7. The authors would like to thank to the Rector of Hasanuddin University, Prof. Dr. Dwia Aries Tina Pulubuhu M.A. and Post Graduate Program of Animal Science Department, Hasanuddin University. And also thanks to author's supervisor and co-supervisor. Special thanks to Farmers of Tamangapa Landfill for sharing during this research. Other thanks to the technicians in the Chemical and Livestock Feed Laboratory, Hasanuddin Universityfor chemical analysis.


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(1) Rahmawati, (2) Ambo Ako, (2) Jamila, (3) Purnama Isti Khaerani, (1) Sema, (2) Syamsuddin Hasan

(1) Postgraduate of Animal Science Department, University of Hasanuddin

(2) Animal Science Department, University of Hasanuddin

(3) Bachelor Degree of Animal Science Department, University of Hasanuddin

Received date: 19 April 2018, Accepted date: 15 June 2018, Online date: 29 June 2018

Address For Correspondence:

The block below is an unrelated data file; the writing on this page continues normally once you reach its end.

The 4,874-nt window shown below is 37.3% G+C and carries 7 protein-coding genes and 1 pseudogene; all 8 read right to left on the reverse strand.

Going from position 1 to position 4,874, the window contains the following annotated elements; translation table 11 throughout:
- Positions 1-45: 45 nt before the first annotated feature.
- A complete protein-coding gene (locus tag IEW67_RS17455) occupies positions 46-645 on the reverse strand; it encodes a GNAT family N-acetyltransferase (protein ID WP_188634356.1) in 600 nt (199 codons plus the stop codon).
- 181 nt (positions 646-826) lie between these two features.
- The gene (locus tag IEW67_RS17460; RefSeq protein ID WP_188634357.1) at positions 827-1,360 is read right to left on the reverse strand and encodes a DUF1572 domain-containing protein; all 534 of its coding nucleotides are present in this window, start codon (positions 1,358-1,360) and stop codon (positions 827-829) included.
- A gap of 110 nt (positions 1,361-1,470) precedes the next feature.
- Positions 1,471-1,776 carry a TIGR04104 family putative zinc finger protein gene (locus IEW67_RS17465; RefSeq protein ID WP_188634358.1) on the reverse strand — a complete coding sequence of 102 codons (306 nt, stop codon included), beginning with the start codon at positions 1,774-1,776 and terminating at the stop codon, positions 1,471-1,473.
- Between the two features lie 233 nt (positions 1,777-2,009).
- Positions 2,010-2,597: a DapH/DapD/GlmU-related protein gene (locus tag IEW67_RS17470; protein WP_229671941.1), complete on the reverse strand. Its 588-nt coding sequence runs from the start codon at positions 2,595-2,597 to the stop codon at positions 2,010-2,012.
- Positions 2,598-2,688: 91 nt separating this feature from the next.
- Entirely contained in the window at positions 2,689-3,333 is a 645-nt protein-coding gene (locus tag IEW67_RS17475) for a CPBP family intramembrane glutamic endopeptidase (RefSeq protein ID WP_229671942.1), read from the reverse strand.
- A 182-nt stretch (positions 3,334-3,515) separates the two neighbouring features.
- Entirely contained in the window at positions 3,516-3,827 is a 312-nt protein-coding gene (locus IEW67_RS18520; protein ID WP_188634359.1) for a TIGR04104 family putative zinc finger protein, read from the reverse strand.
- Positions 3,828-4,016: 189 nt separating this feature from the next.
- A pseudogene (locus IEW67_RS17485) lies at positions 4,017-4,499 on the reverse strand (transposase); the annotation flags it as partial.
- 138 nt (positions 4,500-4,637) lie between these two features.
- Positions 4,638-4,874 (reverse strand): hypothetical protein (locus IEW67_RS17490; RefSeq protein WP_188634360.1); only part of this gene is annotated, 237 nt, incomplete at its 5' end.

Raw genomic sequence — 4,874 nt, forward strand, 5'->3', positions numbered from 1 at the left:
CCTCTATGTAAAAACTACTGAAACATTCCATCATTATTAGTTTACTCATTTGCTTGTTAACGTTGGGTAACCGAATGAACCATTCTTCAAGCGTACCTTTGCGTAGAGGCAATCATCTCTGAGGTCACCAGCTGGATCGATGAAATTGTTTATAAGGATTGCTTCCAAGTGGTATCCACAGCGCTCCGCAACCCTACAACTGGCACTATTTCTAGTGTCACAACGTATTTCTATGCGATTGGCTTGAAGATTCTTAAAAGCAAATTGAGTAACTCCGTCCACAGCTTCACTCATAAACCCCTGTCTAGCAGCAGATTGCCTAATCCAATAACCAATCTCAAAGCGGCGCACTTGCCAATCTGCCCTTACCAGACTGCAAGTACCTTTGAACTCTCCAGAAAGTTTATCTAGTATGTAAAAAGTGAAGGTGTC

Rahmawati, Postgraduate student of Animal Science Department, University of Hasanuddin,Makassar, 90245, Indonesia

Copyright [c] 2018 by authors and American-Eurasian Network for Scientific Information. This work is licensed under the Creative Commons Attribution International License (CC BY).

DOI: 10.22587/aejsa.2018.12.2.3
Table 1: Pb content in organic waste feed and Leachate in Tamangapa
landfill, Makassar.

Samples             Pb content (ppm)

Organic waste feed       0.99
Leachate                 0.16

Source: analysis conducted at Livestock Feed Chemical Laboratory,
Hasanuddin University, 2018
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Author:Rahmawati; Ako, Ambo; Jamila; Khaerani, Purnama Isti; Sema; Hasan, Syamsuddin
Publication:American-Eurasian Journal of Sustainable Agriculture
Date:Apr 1, 2018